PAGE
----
Posted : 2013-10-06 14:23
Updated : 2013-10-06 14:23

Beyond cost cutting

Choi In-hyuk is a partner and managing director of The Boston
Consulting Group.
By Choi In-hyuk

The list of challenges facing corporate leaders today is lengthy. It includes globalization, rapidly shifting market dynamics, fallout from the European debt crisis, and a potential slowdown in Asia. As global economic pressures intensify, corporate leaders must focus on creating a competitive and sustainable cost structure. It is not enough to slash costs through short-term measures such as shuttering facilities, and reducing head count. What is required is true cost excellence in an intelligent and sustainable way in order to protect against another upward creep in costs in the future.

The Boston Consulting Group has a battle-proven approach to help companies achieve a true cost excellence. This approach focuses on improving efficiency and effectiveness of their operations. However, it is not a simple one-size-fits-all tool. Instead, it creates a cost reduction plan that is tailored to fit the culture, structure, and goals of the organization.

Here are six critical steps that can enable companies to deliver significant and lasting cost reductions. These steps, executed consecutively, can be carried out separately for various categories of costs, including personnel and non-personnel costs. In addition, the time frame devoted to each step depends heavily on the level of urgency to reduce costs.

Build consensus and commitment on goals and scope

Ensuring that company leadership and top management are in agreement about the need for change is probably the most crucial point for the success of the whole program. To do this, management needs to outline two factors at the start. First, company leaders should clearly state what they hope to achieve and rank these goals by level of importance. The aim is to ensure that the cost reduction plan addresses these prioritized goals. And then, the scope of the efforts must be clear and spelled out, at least among senior managers.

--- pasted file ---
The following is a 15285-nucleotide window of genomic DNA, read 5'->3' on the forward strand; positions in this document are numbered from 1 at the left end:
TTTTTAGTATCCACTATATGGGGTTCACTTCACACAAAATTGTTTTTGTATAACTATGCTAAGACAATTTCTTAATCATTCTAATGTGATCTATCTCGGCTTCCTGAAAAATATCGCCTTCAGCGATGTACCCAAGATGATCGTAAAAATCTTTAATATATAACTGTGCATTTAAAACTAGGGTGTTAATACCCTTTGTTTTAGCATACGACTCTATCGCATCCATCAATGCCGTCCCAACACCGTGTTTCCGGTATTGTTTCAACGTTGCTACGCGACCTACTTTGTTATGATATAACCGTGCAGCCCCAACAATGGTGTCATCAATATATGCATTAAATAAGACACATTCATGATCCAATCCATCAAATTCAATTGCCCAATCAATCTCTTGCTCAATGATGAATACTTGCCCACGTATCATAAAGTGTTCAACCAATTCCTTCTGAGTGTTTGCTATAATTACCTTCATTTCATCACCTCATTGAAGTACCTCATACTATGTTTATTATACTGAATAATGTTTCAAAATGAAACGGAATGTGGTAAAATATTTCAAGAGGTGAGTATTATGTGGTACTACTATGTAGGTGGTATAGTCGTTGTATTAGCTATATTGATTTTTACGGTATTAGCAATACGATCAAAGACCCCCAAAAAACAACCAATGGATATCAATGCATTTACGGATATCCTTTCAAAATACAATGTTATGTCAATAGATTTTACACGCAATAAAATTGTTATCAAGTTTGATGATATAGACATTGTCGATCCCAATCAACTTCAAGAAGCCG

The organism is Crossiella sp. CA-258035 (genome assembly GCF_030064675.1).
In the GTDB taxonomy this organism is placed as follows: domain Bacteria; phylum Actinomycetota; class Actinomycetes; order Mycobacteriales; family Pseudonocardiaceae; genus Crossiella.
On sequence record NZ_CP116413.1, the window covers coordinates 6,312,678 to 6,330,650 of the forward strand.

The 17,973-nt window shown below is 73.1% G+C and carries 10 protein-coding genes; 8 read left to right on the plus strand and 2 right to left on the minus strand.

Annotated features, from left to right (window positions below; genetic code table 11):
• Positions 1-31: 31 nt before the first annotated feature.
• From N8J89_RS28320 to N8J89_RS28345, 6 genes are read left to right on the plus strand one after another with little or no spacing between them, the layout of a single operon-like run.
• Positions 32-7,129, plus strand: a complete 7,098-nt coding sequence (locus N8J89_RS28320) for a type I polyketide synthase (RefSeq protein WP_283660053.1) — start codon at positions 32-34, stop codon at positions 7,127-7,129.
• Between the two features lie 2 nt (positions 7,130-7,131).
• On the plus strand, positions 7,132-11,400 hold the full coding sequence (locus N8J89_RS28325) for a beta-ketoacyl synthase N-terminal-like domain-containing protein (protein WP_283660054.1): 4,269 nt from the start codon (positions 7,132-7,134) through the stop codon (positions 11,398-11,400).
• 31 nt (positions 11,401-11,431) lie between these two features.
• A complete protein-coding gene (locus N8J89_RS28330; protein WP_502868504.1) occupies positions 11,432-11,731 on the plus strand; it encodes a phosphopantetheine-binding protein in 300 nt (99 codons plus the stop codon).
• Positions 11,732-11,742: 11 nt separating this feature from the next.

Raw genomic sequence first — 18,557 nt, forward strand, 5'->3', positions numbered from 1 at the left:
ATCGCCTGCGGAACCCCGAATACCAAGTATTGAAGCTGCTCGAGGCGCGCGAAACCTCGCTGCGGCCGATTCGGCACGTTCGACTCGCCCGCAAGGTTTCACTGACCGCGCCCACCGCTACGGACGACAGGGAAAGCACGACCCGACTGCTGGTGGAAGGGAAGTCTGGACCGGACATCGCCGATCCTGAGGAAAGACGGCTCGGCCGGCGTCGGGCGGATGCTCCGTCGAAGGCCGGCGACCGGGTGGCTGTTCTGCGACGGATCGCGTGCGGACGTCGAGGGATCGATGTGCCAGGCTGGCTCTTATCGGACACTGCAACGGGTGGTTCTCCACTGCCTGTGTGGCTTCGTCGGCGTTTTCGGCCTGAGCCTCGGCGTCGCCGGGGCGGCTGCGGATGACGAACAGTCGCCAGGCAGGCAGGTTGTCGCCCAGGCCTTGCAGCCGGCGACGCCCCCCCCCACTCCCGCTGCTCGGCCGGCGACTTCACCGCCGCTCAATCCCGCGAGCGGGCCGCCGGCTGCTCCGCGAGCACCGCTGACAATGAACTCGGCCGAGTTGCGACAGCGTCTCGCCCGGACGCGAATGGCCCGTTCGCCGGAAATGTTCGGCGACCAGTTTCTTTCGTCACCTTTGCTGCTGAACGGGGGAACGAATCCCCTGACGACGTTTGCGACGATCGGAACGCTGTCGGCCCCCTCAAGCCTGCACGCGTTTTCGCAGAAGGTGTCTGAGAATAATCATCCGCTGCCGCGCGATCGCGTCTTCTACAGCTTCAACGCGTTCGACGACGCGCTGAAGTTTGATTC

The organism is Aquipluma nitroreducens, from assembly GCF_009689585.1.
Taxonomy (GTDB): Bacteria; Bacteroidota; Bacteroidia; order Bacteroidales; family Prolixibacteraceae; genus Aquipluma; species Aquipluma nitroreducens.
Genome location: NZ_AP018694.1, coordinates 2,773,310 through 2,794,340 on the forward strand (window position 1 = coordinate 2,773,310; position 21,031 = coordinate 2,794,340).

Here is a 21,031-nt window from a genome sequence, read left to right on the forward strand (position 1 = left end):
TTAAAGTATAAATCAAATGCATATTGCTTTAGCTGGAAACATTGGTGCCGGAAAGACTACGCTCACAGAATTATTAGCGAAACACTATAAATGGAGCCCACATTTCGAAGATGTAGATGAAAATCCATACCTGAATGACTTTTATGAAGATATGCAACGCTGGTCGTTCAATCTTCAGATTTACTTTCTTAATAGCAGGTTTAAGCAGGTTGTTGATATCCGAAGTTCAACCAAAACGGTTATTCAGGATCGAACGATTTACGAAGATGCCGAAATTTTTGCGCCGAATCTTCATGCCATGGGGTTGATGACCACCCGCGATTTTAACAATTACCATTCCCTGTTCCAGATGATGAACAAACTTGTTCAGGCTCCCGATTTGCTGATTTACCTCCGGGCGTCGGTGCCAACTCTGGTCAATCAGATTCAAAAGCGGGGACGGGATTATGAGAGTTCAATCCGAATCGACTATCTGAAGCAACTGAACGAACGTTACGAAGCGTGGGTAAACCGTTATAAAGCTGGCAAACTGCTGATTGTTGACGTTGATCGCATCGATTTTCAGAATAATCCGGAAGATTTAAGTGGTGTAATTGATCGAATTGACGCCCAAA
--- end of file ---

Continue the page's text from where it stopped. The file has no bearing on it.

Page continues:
Once the scope and goals are clear, all managers should be in agreement and provide a steady flow of information about the program's progress.

Consider the recent case of a large Asian bank. It attempted significant cost cutting in the past, but the reductions proved fleeting. For meaningful and lasting cost reduction, the managers took part in an intensive two-day workshop. In that neutral setting, with no distractions, the senior managers spent two days hashing out the financial goals. Throughout both days, there were open discussions about the various possible approaches and consensus had been reached on both the financial targets and the principles of implementation.

Select right methodologies

In order to sort out exactly how cost reduction opportunities will be identified and quantified, companies can select from a number of well-proven methodologies on the basis of the goals and scope of the program.

Pulling together the right group of methodologies is not a simple task. The trick is to tailor that mix of methodologies to meet a company's specific needs and challenges. Two major factors in this determination are the industry sector and the type of expenses.

These methodologies can be used to scrutinize cost and quality levels by tracking certain key performance indicators (KPIs) of core processes and to closely examine the organization's structure. Benchmarking against competitors or against other business units within the company can be a particularly effective way of identifying strengths and weaknesses.

Determine efficiency and effectiveness of organization and set targets for change

With the methodology and tools selected, the in-depth diagnostics start. To identify opportunities for efficiency improvement, management should examine several parameters, including the number of employees reporting to a specific manager, whether there are highly paid individuals at lower levels of the organization, and whether there are too many small teams that could more efficiently be merged into larger teams.